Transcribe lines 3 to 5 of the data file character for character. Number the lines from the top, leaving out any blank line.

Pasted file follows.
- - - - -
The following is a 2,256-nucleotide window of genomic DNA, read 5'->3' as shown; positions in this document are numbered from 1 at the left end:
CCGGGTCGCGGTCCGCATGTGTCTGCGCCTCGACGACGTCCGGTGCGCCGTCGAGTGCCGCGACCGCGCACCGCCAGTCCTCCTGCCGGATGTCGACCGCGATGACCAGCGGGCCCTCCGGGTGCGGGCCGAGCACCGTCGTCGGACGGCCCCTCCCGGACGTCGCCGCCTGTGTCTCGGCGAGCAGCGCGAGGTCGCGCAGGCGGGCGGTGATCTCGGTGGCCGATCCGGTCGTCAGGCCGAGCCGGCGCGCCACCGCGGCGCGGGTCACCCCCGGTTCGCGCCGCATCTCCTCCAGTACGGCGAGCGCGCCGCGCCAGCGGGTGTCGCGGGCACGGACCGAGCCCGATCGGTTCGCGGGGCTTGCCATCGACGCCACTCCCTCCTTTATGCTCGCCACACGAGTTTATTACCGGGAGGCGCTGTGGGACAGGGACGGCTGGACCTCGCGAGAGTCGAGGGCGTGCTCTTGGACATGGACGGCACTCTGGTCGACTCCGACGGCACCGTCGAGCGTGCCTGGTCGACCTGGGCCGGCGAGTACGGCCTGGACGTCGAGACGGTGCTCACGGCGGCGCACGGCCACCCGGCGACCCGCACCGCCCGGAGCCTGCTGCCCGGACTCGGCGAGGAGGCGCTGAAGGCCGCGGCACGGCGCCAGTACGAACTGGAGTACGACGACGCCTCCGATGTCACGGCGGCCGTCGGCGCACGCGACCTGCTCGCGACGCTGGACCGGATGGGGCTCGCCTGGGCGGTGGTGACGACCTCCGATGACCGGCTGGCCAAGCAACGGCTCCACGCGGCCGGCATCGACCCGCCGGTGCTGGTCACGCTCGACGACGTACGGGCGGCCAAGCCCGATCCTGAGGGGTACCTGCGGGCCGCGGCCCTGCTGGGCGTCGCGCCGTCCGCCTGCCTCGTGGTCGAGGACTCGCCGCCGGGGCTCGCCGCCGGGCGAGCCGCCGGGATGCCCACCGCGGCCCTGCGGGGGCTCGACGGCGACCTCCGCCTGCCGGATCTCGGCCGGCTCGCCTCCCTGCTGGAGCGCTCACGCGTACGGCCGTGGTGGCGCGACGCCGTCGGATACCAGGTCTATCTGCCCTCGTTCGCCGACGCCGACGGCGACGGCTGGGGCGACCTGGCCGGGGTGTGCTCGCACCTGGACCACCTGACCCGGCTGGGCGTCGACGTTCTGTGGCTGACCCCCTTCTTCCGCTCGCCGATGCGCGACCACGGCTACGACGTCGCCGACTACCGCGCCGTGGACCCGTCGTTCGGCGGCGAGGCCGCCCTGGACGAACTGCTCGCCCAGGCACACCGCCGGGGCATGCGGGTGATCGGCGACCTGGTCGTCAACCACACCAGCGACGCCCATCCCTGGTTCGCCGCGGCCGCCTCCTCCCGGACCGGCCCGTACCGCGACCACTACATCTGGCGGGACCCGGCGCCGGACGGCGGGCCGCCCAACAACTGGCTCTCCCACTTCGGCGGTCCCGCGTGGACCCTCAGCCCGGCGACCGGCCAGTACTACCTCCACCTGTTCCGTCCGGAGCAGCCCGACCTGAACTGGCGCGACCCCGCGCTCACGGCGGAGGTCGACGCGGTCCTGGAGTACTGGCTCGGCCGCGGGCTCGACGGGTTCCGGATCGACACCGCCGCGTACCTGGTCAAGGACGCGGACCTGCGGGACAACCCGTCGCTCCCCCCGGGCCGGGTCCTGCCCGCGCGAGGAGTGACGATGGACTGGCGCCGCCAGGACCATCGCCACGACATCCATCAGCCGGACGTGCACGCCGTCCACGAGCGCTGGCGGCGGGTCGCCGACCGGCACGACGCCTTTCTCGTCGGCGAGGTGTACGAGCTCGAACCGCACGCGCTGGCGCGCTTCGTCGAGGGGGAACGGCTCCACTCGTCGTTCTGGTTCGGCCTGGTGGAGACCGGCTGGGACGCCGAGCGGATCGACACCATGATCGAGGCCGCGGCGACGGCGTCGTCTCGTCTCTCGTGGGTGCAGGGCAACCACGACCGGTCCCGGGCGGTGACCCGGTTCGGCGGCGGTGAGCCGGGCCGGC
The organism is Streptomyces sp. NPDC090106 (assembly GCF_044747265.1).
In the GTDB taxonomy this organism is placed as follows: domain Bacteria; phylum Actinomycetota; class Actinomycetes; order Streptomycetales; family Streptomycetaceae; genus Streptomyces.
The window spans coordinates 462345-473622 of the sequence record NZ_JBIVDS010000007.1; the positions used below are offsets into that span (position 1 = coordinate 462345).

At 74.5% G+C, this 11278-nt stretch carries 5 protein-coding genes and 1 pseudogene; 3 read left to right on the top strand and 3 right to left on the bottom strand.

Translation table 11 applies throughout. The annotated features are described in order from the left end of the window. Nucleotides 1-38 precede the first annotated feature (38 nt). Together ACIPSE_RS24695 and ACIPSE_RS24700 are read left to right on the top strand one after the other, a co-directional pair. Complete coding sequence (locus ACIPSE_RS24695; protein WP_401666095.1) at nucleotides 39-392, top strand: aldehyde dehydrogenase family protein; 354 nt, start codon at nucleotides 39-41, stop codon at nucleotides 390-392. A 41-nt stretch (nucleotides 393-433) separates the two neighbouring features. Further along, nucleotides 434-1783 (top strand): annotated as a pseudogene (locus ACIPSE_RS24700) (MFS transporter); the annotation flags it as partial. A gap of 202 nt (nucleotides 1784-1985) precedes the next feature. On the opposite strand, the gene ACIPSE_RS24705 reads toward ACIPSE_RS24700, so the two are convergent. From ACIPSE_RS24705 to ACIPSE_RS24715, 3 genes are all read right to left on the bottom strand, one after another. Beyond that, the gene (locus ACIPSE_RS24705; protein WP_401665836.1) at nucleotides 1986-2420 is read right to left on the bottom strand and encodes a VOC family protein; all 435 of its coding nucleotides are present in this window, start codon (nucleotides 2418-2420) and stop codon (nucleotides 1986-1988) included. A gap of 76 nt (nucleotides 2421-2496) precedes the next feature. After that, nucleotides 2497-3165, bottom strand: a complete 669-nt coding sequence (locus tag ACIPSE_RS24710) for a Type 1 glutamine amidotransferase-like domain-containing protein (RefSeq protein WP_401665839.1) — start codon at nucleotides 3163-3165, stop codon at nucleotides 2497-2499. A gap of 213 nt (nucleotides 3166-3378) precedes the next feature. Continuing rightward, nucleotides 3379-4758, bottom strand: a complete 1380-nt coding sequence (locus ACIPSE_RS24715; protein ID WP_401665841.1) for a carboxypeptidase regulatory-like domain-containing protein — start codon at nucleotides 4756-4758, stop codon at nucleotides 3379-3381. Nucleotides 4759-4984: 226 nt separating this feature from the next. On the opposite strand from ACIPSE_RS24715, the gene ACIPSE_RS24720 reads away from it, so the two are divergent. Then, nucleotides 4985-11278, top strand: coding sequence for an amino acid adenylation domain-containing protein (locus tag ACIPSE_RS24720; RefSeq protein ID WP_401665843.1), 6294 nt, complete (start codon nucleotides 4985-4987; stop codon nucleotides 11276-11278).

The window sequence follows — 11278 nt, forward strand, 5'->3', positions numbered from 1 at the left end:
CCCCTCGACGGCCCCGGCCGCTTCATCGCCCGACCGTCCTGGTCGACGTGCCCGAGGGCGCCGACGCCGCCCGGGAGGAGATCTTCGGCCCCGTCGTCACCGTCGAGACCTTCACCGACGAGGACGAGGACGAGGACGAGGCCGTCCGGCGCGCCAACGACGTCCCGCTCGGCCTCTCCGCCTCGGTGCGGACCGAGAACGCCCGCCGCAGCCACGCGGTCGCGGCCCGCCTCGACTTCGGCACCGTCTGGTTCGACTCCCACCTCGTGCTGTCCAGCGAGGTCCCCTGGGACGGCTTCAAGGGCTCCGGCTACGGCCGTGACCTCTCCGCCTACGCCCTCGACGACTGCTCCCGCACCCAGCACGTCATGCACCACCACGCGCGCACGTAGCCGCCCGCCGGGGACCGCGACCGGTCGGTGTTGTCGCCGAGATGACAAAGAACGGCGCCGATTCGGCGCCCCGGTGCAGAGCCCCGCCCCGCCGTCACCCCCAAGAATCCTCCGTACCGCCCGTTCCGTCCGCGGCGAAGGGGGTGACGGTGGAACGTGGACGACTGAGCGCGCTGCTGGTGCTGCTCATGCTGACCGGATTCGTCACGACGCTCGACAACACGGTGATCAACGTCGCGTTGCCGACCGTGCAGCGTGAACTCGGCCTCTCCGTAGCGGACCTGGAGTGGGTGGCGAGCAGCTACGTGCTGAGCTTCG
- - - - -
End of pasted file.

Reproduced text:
The organism is Streptomyces sp. NPDC090106 (assembly GCF_044747265.1).
In the GTDB taxonomy this organism is placed as follows: domain Bacteria; phylum Actinomycetota; class Actinomycetes; order Streptomycetales; family Streptomycetaceae; genus Streptomyces.
The window spans coordinates 462345-473622 of the sequence record NZ_JBIVDS010000007.1; the positions used below are offsets into that span (position 1 = coordinate 462345).